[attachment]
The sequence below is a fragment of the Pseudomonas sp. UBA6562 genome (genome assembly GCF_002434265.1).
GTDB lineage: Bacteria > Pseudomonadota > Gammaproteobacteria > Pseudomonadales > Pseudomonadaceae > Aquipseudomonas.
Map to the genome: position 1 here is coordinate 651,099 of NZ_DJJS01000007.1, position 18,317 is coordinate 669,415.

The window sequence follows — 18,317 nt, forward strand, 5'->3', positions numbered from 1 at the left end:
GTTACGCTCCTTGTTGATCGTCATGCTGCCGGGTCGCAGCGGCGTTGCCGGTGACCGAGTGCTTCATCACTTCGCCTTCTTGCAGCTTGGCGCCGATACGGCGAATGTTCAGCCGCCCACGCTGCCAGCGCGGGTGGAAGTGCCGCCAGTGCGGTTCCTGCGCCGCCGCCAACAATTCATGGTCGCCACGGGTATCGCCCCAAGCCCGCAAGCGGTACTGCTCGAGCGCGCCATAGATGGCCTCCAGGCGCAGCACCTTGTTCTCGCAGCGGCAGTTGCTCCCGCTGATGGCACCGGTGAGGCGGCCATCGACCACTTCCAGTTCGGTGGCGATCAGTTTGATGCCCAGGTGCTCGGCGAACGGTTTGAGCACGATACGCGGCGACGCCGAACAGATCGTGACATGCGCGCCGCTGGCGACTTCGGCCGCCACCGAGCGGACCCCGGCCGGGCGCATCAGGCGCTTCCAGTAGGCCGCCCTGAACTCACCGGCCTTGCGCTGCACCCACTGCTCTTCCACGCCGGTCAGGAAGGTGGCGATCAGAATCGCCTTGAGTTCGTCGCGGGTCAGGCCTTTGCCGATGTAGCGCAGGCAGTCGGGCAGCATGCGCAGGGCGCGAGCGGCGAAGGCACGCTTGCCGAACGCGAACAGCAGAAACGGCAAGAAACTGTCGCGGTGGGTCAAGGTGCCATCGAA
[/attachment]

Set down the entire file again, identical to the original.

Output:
The sequence below is a fragment of the Pseudomonas sp. UBA6562 genome (genome assembly GCF_002434265.1).
GTDB lineage: Bacteria > Pseudomonadota > Gammaproteobacteria > Pseudomonadales > Pseudomonadaceae > Aquipseudomonas.
Map to the genome: position 1 here is coordinate 651,099 of NZ_DJJS01000007.1, position 18,317 is coordinate 669,415.

The window sequence follows — 18,317 nt, forward strand, 5'->3', positions numbered from 1 at the left end:
GTTACGCTCCTTGTTGATCGTCATGCTGCCGGGTCGCAGCGGCGTTGCCGGTGACCGAGTGCTTCATCACTTCGCCTTCTTGCAGCTTGGCGCCGATACGGCGAATGTTCAGCCGCCCACGCTGCCAGCGCGGGTGGAAGTGCCGCCAGTGCGGTTCCTGCGCCGCCGCCAACAATTCATGGTCGCCACGGGTATCGCCCCAAGCCCGCAAGCGGTACTGCTCGAGCGCGCCATAGATGGCCTCCAGGCGCAGCACCTTGTTCTCGCAGCGGCAGTTGCTCCCGCTGATGGCACCGGTGAGGCGGCCATCGACCACTTCCAGTTCGGTGGCGATCAGTTTGATGCCCAGGTGCTCGGCGAACGGTTTGAGCACGATACGCGGCGACGCCGAACAGATCGTGACATGCGCGCCGCTGGCGACTTCGGCCGCCACCGAGCGGACCCCGGCCGGGCGCATCAGGCGCTTCCAGTAGGCCGCCCTGAACTCACCGGCCTTGCGCTGCACCCACTGCTCTTCCACGCCGGTCAGGAAGGTGGCGATCAGAATCGCCTTGAGTTCGTCGCGGGTCAGGCCTTTGCCGATGTAGCGCAGGCAGTCGGGCAGCATGCGCAGGGCGCGAGCGGCGAAGGCACGCTTGCCGAACGCGAACAGCAGAAACGGCAAGAAACTGTCGCGGTGGGTCAAGGTGCCATCGAA